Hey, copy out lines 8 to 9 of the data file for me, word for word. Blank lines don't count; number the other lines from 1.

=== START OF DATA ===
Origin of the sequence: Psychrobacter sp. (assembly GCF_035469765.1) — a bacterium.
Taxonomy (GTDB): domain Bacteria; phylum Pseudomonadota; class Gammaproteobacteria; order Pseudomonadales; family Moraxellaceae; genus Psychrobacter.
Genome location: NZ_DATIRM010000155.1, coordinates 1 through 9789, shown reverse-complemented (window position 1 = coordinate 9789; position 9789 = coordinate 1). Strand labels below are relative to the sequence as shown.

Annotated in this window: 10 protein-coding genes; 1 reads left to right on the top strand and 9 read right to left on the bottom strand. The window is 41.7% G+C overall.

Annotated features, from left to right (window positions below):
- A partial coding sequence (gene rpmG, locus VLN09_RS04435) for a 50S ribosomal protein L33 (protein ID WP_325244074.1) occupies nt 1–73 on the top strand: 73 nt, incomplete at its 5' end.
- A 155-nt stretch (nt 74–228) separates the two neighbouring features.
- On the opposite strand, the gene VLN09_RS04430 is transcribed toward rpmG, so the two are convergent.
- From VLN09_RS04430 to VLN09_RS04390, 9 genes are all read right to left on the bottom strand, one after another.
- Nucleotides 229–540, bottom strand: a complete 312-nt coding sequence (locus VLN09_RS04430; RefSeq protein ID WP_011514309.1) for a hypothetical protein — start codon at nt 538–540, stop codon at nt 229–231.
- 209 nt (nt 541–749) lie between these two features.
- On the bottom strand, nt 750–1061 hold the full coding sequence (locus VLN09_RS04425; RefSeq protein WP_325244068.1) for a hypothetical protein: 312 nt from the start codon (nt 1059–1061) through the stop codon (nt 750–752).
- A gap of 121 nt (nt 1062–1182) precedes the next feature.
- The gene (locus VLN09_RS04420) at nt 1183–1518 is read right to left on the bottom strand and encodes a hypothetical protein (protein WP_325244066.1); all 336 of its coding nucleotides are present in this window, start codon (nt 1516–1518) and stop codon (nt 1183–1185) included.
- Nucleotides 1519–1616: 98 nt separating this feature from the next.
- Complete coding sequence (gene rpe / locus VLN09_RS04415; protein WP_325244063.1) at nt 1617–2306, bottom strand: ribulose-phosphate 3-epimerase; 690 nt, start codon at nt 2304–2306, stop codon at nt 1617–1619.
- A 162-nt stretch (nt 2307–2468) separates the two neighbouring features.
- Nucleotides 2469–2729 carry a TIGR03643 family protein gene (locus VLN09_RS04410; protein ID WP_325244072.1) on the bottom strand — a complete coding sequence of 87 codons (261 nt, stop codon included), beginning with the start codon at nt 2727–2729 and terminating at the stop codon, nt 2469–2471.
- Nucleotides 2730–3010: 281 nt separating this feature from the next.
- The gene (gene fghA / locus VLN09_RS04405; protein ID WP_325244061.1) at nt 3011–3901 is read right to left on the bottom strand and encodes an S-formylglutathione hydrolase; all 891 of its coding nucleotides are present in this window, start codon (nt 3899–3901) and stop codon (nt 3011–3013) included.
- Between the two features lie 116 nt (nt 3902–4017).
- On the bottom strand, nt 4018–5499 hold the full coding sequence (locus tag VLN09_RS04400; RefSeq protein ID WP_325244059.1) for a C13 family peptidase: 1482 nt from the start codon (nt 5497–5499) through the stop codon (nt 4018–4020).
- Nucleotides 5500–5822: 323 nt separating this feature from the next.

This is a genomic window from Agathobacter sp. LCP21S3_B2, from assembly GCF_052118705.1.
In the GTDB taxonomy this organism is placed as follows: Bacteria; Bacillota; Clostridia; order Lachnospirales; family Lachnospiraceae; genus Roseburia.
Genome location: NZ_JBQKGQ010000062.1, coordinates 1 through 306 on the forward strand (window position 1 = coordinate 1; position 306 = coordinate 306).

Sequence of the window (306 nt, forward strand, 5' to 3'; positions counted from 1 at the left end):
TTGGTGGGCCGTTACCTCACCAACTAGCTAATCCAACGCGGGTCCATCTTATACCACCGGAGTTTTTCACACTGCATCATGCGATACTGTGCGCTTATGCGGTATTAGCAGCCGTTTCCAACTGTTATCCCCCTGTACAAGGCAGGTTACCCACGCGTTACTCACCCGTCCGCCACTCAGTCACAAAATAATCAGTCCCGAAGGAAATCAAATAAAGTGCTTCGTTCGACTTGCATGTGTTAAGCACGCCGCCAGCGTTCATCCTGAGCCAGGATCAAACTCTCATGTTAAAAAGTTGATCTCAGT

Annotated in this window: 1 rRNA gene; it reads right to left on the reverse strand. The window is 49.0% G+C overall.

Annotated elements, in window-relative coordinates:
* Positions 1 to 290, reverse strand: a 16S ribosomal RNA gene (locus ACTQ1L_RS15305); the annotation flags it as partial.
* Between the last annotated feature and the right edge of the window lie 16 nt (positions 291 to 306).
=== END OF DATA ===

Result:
- On the opposite strand, the gene VLN09_RS04430 is transcribed toward rpmG, so the two are convergent.
- From VLN09_RS04430 to VLN09_RS04390, 9 genes are all read right to left on the bottom strand, one after another.